Hand Me Down
by Tricia Ares
Life ends. Time does not. The aroma of okra, fried fish, and cornbread displaced by the pungent smell of must and mold. The clutter in the sink; the last remnants of dinner interrupted. I grip my stomach as I grapple with the paradox. It feels like yesterday...it feels like an eternity...since she slumped over just before grace.
Small wild flowers have begun to grow in the rotten floor boards, seedlings carried in through the mangled roof. The oak she climbed as a child, collapsed in grief three days after her death. The faint tap of claws scurry unseen while wings rustle over head.
Just new residents who can’t read the notice posted on the door. I peek out the window remembering I should not be there either. Particles dance on sunbeams between the tattered curtains, as my eyes adjust to the bold light beyond this cool interior. No one has seen me enter. Or, no one cares. Either way, I am grateful.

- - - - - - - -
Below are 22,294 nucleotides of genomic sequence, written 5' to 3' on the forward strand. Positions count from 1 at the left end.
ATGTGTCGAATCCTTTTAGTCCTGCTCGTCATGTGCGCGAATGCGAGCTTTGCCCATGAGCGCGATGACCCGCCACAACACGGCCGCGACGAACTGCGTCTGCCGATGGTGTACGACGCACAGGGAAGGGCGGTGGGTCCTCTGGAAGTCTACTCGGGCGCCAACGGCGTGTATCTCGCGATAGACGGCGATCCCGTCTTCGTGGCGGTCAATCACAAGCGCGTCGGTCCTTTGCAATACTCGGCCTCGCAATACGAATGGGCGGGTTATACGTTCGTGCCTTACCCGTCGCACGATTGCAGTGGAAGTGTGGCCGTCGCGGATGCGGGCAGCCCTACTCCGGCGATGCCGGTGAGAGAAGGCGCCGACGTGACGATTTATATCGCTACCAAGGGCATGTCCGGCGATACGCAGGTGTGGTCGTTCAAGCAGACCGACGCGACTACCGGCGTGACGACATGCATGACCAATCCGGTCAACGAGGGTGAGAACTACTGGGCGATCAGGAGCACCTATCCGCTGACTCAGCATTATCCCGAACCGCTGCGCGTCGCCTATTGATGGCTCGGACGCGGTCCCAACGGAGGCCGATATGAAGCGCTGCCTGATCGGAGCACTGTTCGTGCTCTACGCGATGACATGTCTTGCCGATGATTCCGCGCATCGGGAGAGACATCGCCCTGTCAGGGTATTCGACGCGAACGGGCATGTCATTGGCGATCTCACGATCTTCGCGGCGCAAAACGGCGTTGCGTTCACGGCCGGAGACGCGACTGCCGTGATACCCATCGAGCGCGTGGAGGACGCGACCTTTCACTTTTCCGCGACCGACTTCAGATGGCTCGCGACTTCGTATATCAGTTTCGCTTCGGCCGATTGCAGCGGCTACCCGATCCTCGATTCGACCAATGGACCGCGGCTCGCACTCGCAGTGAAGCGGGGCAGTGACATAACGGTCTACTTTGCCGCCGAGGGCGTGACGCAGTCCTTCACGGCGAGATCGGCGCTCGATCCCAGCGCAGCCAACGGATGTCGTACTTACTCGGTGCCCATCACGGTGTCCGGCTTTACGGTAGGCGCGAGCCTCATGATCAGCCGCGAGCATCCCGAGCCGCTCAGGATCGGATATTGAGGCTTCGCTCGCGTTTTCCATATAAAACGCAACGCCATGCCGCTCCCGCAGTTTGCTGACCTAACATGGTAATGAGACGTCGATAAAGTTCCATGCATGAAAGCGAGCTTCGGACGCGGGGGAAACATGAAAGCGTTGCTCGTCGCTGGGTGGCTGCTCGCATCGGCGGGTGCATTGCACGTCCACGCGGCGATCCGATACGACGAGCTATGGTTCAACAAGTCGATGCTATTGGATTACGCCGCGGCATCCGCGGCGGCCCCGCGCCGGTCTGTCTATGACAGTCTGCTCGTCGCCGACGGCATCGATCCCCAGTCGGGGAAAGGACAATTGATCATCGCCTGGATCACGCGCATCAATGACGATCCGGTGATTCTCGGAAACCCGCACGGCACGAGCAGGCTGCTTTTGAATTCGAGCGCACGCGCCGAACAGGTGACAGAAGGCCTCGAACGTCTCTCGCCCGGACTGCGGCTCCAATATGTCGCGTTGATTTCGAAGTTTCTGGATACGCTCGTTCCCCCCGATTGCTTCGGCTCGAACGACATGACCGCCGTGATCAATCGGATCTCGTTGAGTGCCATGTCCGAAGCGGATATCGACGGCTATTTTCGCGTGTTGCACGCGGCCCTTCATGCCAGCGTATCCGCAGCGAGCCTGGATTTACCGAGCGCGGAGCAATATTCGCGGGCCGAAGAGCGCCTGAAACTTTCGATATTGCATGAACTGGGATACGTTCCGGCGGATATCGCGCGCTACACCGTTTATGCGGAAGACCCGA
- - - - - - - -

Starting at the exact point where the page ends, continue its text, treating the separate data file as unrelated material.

Hinges creak as I open and close cupboards, finding only utensils. In the pantry, shelves are stilled stocked with canned goods and unused preserves. Her apron hung on a nail with butterscotch candy nestled in the pocket.
The drawer in the hutch catches what’s left, coupons, pot holders, a box of matches...and a book whose loose spine and brown pages crackling like autumn leaves. A salty tear joins the butter stain.